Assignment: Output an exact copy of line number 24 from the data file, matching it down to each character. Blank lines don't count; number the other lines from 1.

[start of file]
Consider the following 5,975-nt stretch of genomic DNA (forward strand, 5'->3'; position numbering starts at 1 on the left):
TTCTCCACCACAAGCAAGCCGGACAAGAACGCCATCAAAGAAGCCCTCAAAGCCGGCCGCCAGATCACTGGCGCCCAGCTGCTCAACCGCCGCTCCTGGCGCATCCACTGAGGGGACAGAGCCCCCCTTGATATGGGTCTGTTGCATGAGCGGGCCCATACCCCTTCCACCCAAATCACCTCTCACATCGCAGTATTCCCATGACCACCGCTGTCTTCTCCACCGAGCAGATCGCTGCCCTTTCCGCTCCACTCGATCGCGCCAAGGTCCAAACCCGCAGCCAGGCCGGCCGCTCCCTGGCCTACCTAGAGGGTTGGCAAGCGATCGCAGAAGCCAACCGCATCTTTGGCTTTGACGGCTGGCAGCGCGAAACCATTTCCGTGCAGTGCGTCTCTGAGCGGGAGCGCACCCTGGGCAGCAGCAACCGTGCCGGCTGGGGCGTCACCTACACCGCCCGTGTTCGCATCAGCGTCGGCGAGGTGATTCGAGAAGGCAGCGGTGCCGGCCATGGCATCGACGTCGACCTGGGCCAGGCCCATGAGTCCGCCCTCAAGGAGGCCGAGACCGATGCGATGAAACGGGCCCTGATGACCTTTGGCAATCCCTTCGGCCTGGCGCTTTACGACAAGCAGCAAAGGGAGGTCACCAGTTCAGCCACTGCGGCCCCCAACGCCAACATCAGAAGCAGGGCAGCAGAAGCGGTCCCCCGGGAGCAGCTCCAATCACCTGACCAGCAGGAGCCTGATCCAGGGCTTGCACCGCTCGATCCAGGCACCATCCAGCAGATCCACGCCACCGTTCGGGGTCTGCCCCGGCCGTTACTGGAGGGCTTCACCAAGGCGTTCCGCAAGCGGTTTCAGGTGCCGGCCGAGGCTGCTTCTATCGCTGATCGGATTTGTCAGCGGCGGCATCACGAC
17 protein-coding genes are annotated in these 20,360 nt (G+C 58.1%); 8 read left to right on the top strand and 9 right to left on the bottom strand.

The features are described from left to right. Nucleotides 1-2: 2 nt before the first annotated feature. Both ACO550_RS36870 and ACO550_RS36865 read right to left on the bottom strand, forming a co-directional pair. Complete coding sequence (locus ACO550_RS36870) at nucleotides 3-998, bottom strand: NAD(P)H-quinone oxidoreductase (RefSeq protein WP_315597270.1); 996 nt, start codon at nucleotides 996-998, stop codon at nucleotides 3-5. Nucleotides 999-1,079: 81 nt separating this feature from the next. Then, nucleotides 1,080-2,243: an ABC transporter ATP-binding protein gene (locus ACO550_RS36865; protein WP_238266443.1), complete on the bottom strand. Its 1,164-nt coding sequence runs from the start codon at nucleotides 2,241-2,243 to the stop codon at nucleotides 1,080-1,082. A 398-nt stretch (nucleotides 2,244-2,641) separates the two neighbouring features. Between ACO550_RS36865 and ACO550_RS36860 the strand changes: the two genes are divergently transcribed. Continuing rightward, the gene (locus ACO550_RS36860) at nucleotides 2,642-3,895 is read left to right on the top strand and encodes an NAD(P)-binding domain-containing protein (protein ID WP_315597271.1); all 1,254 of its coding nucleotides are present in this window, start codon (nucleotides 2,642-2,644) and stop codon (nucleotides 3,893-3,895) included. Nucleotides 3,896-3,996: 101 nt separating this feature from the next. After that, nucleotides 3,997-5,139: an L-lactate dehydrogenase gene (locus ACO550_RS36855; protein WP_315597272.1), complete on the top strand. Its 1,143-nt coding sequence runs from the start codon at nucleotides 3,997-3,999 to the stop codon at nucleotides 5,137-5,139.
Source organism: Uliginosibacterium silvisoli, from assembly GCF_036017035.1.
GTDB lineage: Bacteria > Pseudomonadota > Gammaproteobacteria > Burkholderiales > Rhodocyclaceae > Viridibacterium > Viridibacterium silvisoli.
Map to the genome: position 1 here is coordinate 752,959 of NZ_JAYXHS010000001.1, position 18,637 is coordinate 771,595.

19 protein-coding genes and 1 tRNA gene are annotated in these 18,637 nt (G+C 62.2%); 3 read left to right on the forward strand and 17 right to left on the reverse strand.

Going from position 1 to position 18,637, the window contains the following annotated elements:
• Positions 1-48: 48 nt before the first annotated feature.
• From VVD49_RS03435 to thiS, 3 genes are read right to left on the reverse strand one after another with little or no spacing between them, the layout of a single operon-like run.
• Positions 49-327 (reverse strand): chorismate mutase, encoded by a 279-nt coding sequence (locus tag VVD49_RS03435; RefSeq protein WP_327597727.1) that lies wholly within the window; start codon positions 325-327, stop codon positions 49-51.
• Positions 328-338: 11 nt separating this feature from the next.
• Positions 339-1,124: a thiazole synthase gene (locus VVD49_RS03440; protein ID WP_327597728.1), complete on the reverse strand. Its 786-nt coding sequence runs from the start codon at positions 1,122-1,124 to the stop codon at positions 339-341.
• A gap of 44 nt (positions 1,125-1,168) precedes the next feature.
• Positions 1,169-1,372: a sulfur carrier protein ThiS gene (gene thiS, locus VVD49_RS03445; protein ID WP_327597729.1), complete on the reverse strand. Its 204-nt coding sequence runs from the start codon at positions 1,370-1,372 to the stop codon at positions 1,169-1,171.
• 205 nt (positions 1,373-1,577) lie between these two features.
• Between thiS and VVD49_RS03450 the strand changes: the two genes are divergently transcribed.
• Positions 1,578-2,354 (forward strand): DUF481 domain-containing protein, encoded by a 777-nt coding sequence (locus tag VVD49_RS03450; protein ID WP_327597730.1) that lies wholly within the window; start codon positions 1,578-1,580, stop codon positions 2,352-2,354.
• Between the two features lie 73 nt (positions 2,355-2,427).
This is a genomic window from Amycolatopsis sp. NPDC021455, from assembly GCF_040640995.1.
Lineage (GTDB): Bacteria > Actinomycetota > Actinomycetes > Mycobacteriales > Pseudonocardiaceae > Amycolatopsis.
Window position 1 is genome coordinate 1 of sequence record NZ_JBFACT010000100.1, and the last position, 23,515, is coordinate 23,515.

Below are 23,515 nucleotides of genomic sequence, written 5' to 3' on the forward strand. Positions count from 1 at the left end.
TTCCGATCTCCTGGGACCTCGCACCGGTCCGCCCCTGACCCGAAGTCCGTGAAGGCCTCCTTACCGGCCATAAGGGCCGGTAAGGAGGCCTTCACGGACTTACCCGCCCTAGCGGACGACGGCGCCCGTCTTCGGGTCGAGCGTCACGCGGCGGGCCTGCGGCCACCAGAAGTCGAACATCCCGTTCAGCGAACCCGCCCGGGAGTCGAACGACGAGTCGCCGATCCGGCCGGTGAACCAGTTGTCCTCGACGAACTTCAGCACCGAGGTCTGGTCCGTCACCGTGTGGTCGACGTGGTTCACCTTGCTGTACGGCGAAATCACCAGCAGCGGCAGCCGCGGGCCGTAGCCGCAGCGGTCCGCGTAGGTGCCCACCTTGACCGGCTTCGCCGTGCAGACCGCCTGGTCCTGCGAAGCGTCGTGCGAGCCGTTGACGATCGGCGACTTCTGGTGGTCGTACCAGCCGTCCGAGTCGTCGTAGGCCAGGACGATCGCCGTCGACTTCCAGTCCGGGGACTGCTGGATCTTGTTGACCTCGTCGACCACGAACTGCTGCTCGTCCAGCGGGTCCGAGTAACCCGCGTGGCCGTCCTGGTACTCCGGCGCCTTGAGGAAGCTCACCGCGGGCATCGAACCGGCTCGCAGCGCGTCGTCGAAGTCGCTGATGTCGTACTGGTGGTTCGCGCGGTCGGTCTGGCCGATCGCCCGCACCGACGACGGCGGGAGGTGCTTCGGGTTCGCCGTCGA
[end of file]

Below are 23,515 nucleotides of genomic sequence, written 5' to 3' on the forward strand. Positions count from 1 at the left end.